The project includes a Real Time Energy Management (RTEM) initiative to encourage customers to implement software systems that collect energy usage data, which customers can then use to identify potential savings and emissions reductions. Alicia Barton, President and CEO of NYSERDA, said, 

"The RTEM program has already shown its value in the commercial sector in using energy more efficiently and reducing costs. This expanded offering is the next logical step in the State's efforts, under Governor Cuomo's leadership, to bring its benefits to other types of buildings."

In addition to data monitoring and analytics, NYSERDA offers ongoing RTEM consulting services to aide customers' efficiency improvement decisions. We at Energy Hippo can attest that data is only as good as the organization's drive to use it, and subject matter experts are critical to successful implementations. We see our clients as long-term business partners, and our team brings 15+ years of experience to the table. Contact to learn more.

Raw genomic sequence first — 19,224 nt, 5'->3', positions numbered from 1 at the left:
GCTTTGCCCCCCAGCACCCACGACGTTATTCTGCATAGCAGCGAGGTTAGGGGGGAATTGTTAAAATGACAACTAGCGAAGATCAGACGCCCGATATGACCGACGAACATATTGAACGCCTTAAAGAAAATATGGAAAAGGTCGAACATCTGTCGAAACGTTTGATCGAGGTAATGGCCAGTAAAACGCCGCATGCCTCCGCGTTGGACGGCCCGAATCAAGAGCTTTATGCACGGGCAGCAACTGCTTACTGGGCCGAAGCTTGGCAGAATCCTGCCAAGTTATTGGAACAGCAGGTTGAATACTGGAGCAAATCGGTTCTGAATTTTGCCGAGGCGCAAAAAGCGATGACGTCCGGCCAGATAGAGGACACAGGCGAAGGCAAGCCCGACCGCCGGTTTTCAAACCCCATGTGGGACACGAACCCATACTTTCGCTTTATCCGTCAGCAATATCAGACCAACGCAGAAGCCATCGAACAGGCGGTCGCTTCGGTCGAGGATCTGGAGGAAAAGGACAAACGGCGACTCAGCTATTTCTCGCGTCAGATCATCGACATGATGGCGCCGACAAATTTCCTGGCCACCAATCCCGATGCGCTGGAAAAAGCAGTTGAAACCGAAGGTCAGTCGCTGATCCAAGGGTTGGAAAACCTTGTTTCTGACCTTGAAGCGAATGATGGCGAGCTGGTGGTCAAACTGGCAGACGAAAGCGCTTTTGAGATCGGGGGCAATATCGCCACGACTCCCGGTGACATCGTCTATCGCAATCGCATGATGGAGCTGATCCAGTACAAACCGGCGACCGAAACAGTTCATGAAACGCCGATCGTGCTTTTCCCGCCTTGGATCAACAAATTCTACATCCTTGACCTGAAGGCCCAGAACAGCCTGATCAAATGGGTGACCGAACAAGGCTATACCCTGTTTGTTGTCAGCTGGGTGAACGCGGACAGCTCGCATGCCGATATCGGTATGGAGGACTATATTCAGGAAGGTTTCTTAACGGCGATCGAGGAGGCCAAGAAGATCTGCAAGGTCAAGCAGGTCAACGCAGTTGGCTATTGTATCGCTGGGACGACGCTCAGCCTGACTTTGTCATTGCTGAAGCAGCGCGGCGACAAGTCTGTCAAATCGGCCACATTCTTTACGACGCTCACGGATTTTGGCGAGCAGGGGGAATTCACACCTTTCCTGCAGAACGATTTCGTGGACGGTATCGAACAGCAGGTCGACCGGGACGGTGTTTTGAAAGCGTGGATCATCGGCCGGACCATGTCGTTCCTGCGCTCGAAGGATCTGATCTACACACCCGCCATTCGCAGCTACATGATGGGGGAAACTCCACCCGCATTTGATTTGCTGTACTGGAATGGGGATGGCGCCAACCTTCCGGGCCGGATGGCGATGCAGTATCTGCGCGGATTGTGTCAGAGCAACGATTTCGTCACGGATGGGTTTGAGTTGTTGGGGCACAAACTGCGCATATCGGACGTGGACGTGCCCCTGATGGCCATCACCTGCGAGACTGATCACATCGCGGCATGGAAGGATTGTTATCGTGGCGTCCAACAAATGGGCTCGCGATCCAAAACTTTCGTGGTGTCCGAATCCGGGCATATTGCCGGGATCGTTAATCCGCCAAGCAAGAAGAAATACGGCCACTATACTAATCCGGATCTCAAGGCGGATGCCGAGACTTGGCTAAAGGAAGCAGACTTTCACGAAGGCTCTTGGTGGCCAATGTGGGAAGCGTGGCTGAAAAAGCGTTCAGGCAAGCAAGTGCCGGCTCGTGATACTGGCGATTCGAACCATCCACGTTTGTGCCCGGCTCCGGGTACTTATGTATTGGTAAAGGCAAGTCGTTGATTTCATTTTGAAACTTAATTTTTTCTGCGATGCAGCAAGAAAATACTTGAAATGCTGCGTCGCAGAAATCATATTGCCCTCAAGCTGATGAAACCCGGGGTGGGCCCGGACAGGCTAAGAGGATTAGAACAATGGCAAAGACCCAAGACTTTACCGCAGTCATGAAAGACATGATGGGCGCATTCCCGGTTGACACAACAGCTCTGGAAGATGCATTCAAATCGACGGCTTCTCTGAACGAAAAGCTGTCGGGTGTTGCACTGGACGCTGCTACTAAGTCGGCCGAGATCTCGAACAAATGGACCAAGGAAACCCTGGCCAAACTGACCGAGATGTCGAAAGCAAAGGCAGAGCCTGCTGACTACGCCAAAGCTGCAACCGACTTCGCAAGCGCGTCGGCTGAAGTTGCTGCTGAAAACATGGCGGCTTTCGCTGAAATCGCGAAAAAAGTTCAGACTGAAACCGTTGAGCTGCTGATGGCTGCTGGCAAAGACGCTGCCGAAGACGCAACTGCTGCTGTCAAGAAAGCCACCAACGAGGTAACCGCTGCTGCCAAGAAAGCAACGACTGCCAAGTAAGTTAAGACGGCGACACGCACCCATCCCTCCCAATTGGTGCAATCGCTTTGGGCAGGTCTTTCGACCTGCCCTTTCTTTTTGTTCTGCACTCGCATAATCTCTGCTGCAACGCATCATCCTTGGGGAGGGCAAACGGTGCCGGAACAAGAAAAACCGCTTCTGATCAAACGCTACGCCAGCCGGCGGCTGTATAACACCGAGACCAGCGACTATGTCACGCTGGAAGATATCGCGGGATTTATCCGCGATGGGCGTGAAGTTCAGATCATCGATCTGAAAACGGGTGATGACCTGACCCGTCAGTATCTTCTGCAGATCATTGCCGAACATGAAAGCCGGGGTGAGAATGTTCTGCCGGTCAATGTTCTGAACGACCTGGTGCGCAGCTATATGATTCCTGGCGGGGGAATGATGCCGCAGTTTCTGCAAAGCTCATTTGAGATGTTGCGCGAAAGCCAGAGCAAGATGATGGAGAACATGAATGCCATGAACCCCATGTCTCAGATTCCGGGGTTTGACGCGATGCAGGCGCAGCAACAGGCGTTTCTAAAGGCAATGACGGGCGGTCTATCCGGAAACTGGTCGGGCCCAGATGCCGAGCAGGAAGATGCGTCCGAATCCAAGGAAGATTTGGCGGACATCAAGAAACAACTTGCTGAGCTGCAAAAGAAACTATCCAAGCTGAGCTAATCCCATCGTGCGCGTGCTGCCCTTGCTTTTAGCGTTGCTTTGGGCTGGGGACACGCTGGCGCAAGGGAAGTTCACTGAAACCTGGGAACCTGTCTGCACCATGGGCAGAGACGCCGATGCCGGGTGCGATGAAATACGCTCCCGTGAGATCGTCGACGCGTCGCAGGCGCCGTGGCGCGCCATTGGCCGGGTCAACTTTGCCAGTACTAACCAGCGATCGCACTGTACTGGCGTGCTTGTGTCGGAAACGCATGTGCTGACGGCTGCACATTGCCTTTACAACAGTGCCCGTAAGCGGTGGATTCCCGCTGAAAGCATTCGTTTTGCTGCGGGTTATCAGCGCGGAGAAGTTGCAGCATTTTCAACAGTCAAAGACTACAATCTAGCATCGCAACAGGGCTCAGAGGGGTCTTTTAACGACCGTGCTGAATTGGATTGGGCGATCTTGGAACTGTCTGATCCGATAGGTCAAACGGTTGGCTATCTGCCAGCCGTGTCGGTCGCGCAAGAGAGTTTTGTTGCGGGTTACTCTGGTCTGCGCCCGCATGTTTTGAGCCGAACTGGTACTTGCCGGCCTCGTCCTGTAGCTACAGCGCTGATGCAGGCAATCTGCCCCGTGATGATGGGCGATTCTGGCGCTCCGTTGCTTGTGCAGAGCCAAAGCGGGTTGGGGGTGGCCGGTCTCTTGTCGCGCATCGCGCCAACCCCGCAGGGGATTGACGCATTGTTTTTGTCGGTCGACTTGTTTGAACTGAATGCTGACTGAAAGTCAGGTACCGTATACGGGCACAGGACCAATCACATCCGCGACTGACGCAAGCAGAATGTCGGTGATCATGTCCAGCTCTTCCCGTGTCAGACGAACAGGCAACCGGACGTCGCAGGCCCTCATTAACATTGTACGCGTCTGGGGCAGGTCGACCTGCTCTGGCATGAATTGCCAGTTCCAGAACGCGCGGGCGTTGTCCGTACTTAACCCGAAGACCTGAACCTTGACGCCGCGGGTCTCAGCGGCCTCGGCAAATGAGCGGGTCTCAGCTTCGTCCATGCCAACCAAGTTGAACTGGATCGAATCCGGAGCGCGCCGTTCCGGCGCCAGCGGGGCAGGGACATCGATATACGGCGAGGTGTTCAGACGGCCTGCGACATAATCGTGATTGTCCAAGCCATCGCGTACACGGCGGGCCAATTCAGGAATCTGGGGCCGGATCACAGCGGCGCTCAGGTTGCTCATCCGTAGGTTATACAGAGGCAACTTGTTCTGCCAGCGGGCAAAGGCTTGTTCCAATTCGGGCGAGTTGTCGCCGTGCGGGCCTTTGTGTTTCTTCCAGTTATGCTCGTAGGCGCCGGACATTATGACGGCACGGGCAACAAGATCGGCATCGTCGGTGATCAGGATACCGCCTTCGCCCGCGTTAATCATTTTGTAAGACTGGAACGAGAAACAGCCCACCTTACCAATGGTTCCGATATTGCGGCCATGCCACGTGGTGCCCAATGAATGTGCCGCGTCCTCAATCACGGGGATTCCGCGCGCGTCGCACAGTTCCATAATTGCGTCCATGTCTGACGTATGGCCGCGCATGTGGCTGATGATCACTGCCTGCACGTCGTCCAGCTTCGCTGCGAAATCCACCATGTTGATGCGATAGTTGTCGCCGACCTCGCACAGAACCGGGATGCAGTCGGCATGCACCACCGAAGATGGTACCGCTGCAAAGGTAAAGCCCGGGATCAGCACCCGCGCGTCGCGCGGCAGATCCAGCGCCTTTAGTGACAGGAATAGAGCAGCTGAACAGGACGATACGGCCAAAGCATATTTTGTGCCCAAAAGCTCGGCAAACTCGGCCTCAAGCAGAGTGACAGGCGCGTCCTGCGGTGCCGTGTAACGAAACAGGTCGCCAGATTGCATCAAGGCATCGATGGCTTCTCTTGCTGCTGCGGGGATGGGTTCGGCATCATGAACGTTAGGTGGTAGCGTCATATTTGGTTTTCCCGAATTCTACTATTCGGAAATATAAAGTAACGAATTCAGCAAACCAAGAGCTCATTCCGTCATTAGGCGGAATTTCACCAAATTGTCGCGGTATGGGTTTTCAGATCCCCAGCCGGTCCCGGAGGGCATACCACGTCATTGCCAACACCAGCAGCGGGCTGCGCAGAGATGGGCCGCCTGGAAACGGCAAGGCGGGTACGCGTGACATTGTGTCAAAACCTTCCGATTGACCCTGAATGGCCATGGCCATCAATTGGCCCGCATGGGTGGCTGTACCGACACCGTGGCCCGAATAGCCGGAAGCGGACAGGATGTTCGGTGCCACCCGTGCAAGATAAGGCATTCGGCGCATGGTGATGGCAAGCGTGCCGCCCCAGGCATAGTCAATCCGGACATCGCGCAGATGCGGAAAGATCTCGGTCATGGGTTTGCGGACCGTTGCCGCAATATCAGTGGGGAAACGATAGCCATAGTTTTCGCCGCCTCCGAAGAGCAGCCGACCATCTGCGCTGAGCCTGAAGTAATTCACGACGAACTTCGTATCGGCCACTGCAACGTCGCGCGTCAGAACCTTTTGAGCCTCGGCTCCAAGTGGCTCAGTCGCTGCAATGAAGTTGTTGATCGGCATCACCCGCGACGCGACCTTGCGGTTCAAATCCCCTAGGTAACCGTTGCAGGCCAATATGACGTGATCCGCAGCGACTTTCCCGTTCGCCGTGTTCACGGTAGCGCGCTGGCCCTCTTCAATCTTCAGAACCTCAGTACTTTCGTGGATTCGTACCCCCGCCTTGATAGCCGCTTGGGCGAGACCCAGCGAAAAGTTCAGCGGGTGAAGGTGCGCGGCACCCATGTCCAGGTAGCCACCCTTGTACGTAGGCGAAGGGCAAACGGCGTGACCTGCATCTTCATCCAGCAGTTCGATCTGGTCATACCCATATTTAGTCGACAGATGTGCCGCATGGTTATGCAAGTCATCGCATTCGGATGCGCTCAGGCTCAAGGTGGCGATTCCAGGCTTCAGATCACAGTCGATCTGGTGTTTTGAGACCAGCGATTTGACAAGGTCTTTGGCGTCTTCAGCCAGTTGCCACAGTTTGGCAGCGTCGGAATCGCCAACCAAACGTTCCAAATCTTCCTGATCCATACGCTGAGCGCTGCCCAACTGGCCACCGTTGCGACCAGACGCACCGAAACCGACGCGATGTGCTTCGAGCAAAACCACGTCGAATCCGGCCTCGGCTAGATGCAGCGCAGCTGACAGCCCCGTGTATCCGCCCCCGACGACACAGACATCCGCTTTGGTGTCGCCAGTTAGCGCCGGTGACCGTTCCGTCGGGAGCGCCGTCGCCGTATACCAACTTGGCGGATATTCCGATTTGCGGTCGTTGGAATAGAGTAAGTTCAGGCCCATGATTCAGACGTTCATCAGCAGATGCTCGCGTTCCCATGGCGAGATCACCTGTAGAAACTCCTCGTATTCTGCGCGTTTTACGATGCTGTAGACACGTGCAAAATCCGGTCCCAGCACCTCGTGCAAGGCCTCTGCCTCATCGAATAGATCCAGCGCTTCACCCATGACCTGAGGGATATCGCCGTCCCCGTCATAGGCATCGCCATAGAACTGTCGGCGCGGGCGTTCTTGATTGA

Ontario Continues to Promote Green Button

Ontario's Ministry of Energy recently released their "2017 Long-Term Energy Plan: Delivering Fairness and Choice." The province first launched their energy plan in 2010, and reviewed it once in 2013. Since then, they engaged consumers through means such as stakeholder sessions and Environmental Registry submissions to gather feedback for this 2017 update. The key initiatives focus on: ensuring affordable and accessible energy to customers; innovating the energy system; improving value, performance, conservation and efficiency; and shifting towards clean energy.